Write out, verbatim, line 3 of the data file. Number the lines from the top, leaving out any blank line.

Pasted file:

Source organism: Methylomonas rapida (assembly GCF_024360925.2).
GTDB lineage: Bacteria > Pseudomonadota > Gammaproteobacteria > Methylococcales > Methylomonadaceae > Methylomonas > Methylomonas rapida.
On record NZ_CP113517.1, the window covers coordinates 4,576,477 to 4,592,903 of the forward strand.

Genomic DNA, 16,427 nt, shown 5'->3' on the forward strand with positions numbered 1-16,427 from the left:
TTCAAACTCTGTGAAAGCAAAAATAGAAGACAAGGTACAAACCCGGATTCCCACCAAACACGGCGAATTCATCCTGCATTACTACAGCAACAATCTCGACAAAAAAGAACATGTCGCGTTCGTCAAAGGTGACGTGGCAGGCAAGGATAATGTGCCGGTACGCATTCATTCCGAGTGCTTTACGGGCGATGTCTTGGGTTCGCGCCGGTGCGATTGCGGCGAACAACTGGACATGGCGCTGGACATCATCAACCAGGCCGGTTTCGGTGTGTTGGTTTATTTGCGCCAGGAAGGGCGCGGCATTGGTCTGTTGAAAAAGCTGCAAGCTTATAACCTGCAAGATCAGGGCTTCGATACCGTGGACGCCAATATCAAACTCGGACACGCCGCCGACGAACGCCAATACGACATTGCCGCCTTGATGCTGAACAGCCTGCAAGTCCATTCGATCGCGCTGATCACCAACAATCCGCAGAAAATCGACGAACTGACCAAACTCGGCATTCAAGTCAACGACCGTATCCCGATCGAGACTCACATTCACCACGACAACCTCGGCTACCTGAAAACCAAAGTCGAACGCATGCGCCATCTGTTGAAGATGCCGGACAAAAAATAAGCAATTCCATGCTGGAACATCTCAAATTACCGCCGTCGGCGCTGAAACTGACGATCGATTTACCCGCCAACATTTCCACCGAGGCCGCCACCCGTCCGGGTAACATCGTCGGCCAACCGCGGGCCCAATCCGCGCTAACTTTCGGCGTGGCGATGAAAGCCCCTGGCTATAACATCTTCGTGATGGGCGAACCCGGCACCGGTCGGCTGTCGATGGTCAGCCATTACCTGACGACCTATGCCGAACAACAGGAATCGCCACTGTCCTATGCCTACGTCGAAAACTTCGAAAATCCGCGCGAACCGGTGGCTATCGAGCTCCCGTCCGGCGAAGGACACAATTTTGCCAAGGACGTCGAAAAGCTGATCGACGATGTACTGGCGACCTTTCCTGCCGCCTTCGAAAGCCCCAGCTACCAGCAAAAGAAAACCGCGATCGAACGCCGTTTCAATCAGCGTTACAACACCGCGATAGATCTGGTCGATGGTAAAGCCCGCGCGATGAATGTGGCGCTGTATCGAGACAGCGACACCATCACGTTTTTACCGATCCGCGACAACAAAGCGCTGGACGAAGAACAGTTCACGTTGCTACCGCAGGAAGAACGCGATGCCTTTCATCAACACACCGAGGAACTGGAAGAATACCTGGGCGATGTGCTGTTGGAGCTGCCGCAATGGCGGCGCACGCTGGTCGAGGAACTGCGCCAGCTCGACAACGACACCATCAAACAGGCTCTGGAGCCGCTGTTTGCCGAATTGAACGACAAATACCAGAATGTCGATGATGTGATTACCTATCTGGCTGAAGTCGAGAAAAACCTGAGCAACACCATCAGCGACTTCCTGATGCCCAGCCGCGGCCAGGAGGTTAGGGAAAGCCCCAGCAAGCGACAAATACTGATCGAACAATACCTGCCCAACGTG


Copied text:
On record NZ_CP113517.1, the window covers coordinates 4,576,477 to 4,592,903 of the forward strand.